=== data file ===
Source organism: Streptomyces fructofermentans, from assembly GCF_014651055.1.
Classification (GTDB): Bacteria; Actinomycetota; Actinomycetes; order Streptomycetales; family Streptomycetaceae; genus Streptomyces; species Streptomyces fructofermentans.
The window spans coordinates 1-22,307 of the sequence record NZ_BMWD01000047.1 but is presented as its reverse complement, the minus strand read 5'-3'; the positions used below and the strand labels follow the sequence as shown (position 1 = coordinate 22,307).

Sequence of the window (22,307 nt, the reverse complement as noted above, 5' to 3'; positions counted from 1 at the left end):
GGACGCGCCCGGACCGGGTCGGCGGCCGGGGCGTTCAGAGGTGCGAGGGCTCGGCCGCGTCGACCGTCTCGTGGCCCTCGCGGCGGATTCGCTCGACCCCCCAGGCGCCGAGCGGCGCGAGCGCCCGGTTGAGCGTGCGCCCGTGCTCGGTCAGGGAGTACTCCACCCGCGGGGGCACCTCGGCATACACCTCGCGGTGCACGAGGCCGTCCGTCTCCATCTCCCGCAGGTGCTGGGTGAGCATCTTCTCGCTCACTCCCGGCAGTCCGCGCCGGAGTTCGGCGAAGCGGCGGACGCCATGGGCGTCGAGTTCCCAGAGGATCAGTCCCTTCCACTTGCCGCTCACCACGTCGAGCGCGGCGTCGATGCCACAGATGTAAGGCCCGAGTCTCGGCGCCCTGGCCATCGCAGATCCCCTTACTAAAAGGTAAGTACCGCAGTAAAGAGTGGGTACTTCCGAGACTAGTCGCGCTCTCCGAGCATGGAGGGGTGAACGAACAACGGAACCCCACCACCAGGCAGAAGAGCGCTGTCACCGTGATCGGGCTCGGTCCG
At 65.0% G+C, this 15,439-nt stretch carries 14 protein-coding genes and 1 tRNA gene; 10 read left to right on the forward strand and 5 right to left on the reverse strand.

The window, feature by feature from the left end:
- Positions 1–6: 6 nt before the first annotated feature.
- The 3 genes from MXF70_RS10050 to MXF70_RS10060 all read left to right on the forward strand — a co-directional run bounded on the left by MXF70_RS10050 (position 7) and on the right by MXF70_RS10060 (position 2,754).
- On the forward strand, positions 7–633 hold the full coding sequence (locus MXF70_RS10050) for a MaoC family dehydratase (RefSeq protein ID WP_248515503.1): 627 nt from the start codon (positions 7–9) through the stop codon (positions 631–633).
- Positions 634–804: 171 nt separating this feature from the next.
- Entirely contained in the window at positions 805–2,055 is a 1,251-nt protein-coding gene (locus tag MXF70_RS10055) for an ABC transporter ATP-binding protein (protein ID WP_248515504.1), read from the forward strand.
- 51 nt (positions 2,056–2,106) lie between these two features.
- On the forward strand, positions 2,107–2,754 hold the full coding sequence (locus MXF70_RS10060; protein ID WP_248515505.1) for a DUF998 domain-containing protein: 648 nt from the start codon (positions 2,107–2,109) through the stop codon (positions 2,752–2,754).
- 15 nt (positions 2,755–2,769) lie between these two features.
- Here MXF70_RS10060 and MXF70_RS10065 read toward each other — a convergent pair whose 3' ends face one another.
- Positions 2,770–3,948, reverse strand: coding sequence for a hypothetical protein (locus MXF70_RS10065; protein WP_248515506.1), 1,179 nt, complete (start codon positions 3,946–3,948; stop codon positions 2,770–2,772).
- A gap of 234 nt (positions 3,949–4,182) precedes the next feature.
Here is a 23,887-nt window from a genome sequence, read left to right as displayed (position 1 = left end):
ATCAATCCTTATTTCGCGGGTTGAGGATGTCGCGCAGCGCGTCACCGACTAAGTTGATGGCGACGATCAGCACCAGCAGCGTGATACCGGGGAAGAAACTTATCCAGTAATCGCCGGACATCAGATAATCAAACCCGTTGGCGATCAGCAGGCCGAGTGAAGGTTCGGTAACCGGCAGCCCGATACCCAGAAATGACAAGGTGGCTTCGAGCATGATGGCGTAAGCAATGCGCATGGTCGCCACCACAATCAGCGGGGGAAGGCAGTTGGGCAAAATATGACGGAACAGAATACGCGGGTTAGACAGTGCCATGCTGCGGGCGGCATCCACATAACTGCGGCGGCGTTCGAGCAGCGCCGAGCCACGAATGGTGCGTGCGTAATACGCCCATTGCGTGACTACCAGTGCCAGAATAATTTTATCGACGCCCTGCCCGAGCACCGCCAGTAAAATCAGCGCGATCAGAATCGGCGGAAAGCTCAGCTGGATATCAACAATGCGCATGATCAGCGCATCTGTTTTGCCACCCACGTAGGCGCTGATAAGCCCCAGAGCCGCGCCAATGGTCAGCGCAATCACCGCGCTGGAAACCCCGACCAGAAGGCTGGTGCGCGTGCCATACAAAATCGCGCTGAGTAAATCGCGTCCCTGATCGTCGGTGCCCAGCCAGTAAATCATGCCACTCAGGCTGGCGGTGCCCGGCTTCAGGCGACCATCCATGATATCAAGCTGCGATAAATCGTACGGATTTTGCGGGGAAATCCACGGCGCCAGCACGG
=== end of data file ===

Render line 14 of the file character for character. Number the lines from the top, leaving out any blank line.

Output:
- On the forward strand, positions 2,107–2,754 hold the full coding sequence (locus MXF70_RS10060; protein ID WP_248515505.1) for a DUF998 domain-containing protein: 648 nt from the start codon (positions 2,107–2,109) through the stop codon (positions 2,752–2,754).